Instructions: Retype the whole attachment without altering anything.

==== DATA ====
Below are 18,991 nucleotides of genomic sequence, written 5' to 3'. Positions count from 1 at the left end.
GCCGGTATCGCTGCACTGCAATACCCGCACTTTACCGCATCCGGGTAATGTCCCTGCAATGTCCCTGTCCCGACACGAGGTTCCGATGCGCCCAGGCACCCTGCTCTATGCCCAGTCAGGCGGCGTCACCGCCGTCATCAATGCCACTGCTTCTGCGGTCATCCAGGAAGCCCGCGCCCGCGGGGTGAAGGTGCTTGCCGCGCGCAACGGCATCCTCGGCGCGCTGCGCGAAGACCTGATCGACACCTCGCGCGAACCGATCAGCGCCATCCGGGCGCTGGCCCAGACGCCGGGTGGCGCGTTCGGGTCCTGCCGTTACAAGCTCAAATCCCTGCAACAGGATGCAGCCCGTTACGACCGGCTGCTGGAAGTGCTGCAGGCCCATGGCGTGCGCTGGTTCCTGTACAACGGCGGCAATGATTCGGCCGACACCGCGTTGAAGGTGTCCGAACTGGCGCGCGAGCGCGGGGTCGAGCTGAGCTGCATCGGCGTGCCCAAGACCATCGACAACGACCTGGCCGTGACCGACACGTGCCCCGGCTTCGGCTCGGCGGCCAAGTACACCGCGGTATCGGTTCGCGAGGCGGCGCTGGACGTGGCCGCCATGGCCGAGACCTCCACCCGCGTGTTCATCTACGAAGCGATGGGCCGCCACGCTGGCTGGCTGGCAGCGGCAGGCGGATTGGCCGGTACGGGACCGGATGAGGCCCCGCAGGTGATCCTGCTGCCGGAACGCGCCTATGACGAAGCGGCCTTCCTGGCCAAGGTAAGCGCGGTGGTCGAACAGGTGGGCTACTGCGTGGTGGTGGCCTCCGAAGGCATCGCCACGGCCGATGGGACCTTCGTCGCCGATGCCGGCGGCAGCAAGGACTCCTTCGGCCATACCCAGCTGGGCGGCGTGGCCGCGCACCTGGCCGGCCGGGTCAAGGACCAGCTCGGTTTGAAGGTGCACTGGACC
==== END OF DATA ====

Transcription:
Below are 18,991 nucleotides of genomic sequence, written 5' to 3'. Positions count from 1 at the left end.
GCCGGTATCGCTGCACTGCAATACCCGCACTTTACCGCATCCGGGTAATGTCCCTGCAATGTCCCTGTCCCGACACGAGGTTCCGATGCGCCCAGGCACCCTGCTCTATGCCCAGTCAGGCGGCGTCACCGCCGTCATCAATGCCACTGCTTCTGCGGTCATCCAGGAAGCCCGCGCCCGCGGGGTGAAGGTGCTTGCCGCGCGCAACGGCATCCTCGGCGCGCTGCGCGAAGACCTGATCGACACCTCGCGCGAACCGATCAGCGCCATCCGGGCGCTGGCCCAGACGCCGGGTGGCGCGTTCGGGTCCTGCCGTTACAAGCTCAAATCCCTGCAACAGGATGCAGCCCGTTACGACCGGCTGCTGGAAGTGCTGCAGGCCCATGGCGTGCGCTGGTTCCTGTACAACGGCGGCAATGATTCGGCCGACACCGCGTTGAAGGTGTCCGAACTGGCGCGCGAGCGCGGGGTCGAGCTGAGCTGCATCGGCGTGCCCAAGACCATCGACAACGACCTGGCCGTGACCGACACGTGCCCCGGCTTCGGCTCGGCGGCCAAGTACACCGCGGTATCGGTTCGCGAGGCGGCGCTGGACGTGGCCGCCATGGCCGAGACCTCCACCCGCGTGTTCATCTACGAAGCGATGGGCCGCCACGCTGGCTGGCTGGCAGCGGCAGGCGGATTGGCCGGTACGGGACCGGATGAGGCCCCGCAGGTGATCCTGCTGCCGGAACGCGCCTATGACGAAGCGGCCTTCCTGGCCAAGGTAAGCGCGGTGGTCGAACAGGTGGGCTACTGCGTGGTGGTGGCCTCCGAAGGCATCGCCACGGCCGATGGGACCTTCGTCGCCGATGCCGGCGGCAGCAAGGACTCCTTCGGCCATACCCAGCTGGGCGGCGTGGCCGCGCACCTGGCCGGCCGGGTCAAGGACCAGCTCGGTTTGAAGGTGCACTGGACC